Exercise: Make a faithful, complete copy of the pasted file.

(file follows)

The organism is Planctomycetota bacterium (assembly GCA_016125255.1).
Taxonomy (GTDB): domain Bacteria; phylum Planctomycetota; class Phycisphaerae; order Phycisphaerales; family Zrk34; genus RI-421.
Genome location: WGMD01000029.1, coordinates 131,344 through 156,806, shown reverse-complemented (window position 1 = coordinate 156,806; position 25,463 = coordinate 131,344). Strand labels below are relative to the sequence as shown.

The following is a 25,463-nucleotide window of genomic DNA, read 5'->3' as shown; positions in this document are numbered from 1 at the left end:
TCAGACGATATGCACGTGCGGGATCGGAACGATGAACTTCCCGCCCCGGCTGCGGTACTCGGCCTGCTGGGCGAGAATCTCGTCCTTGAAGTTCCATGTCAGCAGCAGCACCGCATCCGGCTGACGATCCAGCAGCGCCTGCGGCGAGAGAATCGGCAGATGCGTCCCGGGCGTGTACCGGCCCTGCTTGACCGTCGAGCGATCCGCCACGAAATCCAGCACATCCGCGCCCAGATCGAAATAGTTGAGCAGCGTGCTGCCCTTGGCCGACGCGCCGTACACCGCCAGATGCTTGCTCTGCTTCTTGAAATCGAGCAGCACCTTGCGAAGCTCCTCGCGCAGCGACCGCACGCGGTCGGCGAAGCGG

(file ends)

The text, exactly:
The organism is Planctomycetota bacterium (assembly GCA_016125255.1).
Taxonomy (GTDB): domain Bacteria; phylum Planctomycetota; class Phycisphaerae; order Phycisphaerales; family Zrk34; genus RI-421.
Genome location: WGMD01000029.1, coordinates 131,344 through 156,806, shown reverse-complemented (window position 1 = coordinate 156,806; position 25,463 = coordinate 131,344). Strand labels below are relative to the sequence as shown.

The following is a 25,463-nucleotide window of genomic DNA, read 5'->3' as shown; positions in this document are numbered from 1 at the left end:
TCAGACGATATGCACGTGCGGGATCGGAACGATGAACTTCCCGCCCCGGCTGCGGTACTCGGCCTGCTGGGCGAGAATCTCGTCCTTGAAGTTCCATGTCAGCAGCAGCACCGCATCCGGCTGACGATCCAGCAGCGCCTGCGGCGAGAGAATCGGCAGATGCGTCCCGGGCGTGTACCGGCCCTGCTTGACCGTCGAGCGATCCGCCACGAAATCCAGCACATCCGCGCCCAGATCGAAATAGTTGAGCAGCGTGCTGCCCTTGGCCGACGCGCCGTACACCGCCAGATGCTTGCTCTGCTTCTTGAAATCGAGCAGCACCTTGCGAAGCTCCTCGCGCAGCGACCGCACGCGGTCGGCGAAGCGG